Life&Style Writer Saffron Breakwell discusses the impacts of the clean girl aesthetic being on the rise

Written by saffi.breakwell
Images by Ahmet Sali

If you’re anything like me, the rise of the clean girl aesthetic during recent years may have thrown you into a panicked frenzy of self-reflection. How is it that the decision to wear my hair in a slicked-backed bun could determine the success of my day? The amount of makeup I wear, reflecting not only how hygienic I am, but whether or not I fall into the exclusive ‘that girl’ category. ‘That girl’, notably referring to the type of woman who dislikes heavy makeup, actively chooses to work out every day, journals for self-improvement and eats kale. A category of woman who is effortlessly successful. A category of woman which, unsurprisingly, I do not fall into. 

When in recent months I began to see women commended for their messier hair, skinny scarves and slightly dishevelled presentation, I was relieved that, at last, my slightly less polished appearance was not only being mirrored, but aestheticised. It was only then, however, that I began to consider the trend that I’ve now learned to be ‘The frazzled English Woman’, as named by Russh Magazine’s Ella O’Keeffe. Evidenced in The Holiday’s Kate Winslet, Love Actually’s Laura Linney and Bridget Jones’s Rene Zellweger, it was not only the high boots and claw clips I noticed these women had in common, but a lifestyle that accompanied them. Is it possible, in an age of self-expression and empowerment, we have fetishised a type of woman not simply for her style, but for her place within society? 

Quintessentially middle class, white and well spoken, it is easy to disregard these common factors beneath the appeal of early 2000s flair. But it is these shared characteristics which, for me, makes the revival of the ‘The Frazzled English Woman’ problematic. Don’t get me wrong, the popularity of midi skirts, off the shoulder knitwear and an overtired and unassuming expression is not something I reject, but my concerns lie in the perpetuation of the standards that accompany it. Is it any wonder, with the rise of post feminism encouraging women to be financially liberated and self-sufficient, yet quashed by the toxic rise in early 2000s diet culture, that these women appeared ‘frazzled’?

Quintessentially middle class, white and well spoken, it is easy to disregard these common factors beneath the appeal of early 2000s flair

As Adam Rawlings acknowledges, ‘the ideal of the independent city girl who follows strict gender norms and ultimately aims to win a man’s heart became the face of aspirational female characters in the media.’ It appears, however, that they have resurfaced as inspirational female figures now, which with it comes the nostalgic idealisation of the world around them. And whilst I would like it to be true, the 2000s was not simply a decade of Richard Curtis loveliness.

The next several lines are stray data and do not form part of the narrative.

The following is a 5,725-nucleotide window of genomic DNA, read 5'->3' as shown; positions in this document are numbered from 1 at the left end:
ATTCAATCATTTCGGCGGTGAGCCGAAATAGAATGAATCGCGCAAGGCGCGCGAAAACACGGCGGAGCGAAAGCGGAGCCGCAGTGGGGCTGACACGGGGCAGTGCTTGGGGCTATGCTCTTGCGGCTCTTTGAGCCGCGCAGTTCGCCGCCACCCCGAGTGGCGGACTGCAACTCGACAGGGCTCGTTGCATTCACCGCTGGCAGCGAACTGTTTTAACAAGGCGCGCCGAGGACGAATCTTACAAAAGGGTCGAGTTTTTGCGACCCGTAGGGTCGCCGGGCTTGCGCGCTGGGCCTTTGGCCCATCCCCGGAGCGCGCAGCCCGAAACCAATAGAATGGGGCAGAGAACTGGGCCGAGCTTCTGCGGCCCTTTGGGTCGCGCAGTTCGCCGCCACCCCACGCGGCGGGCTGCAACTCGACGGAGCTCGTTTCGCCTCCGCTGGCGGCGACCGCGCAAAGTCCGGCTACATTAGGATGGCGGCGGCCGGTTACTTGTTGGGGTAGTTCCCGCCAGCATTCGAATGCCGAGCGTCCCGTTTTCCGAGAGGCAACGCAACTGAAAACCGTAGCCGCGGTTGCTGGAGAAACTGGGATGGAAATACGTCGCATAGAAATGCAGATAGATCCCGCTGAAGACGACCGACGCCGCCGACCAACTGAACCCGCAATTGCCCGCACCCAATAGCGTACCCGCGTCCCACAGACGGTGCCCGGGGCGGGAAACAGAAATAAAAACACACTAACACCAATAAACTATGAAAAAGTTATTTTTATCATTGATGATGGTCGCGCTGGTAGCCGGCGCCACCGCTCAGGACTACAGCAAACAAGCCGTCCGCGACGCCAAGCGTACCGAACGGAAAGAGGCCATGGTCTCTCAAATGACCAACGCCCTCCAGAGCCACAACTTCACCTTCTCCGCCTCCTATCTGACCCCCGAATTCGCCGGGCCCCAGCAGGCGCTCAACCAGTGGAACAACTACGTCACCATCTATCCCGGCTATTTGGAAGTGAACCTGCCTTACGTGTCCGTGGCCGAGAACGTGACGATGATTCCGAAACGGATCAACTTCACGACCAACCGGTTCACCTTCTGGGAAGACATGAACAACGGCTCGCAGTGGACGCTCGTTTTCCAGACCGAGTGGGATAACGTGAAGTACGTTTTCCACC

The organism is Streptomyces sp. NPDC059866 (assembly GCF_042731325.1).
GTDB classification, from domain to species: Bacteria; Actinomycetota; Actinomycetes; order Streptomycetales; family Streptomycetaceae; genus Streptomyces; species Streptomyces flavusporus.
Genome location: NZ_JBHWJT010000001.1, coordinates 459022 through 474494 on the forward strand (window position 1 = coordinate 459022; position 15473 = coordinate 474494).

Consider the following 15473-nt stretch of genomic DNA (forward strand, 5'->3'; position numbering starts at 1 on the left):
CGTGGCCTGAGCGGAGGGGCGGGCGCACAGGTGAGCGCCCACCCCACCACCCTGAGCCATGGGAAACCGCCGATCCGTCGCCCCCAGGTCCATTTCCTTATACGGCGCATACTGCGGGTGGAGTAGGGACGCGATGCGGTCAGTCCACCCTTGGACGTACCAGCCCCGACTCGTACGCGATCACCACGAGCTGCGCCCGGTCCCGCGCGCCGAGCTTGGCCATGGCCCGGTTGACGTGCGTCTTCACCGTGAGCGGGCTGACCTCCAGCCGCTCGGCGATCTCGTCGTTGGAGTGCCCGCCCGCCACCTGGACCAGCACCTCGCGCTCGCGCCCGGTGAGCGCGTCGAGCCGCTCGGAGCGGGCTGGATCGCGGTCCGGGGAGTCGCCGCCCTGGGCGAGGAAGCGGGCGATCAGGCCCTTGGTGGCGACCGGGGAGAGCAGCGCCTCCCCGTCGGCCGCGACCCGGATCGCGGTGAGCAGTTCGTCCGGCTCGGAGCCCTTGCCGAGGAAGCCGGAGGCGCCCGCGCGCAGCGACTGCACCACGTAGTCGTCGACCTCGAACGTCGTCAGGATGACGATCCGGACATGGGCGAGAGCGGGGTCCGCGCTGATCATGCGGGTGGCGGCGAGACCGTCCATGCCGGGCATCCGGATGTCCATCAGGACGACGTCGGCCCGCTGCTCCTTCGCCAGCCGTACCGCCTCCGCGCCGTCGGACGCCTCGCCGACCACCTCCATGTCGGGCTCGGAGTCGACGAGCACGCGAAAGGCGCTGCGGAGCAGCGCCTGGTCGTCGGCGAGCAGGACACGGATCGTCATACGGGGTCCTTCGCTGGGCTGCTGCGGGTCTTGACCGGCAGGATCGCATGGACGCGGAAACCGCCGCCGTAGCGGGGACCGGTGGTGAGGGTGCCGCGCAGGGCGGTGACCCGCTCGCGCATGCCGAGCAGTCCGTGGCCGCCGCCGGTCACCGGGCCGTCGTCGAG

In my mind, it is unsurprising that the popularity of these types of women coincide with Tony Blair’s time in office (1997-2007). The House of Commons Research Briefing shows that ‘15.52 million women in the UK aged 16 and over were in employment in October to December 2021, […] 1.81 million higher than the decade before.’ It is with these figures, that we can see the struggling young woman of the noughties emerge, trying to find her way in a working world which still does not take women seriously.

It is unsurprising then, that the problematic sexual politics of films such as Bridget Jones manifest in the workplace, with characters such as Daniel Cleaver commenting that ‘your tits look good in that top’ – an indisputable example of sexual harassment. It is not simply these figures which challenge the glorification of this era, as The House of Commons Research Briefing went on to note that 5% of white women between October-December 2007 were unemployed, compared to 11% of women from a minority ethnic group. These statistics, seemingly unrelated to the comeback of early 2000s fashion, highlight the racially charged notions of the ‘Frazzled English Woman’ and the problematic politics of the time that it represents. 

With this in mind, should we really appreciate the ‘frazzled’ nature of an English working woman without a clear distinction between their clothes and their lives? For me, that feels as dangerous as claims of the return of ‘heroin chic’ and early 2000s diet culture.

In fetishizing a particular model of woman, do we not continue to contribute to a narrative which marginalises other types of women?

Surely, we should acknowledge that in aiming to appear as an overworked, middle class, white young woman, we are deeming those who do not fit into such a category as ‘unfashionable.’ Whilst I understand idealising the fashion of these women (and trust me, I really do love a claw clip and skinny scarf) in fetishising a particular model of woman, do we not continue to contribute to a narrative which marginalises other types of women? In glorifying the aesthetic of certain women and their lifestyles, I believe we place other women within a subsection, something that is perpetually damaging.

Without doubt, we can enjoy the stylistic choices of these women with a desire to bring back awkwardly layered jumpers and embracing the mismatched nature of everyday outfits. But with this, we should appreciate nostalgic fashion without wanting to bring back the lifestyle that accompanies it. Much like my issue with the ‘clean girl aesthetic’, I think we should create a more binary distinction between fashion and lifestyle so that we can dress as we choose, without the assumption of how we live our lives.

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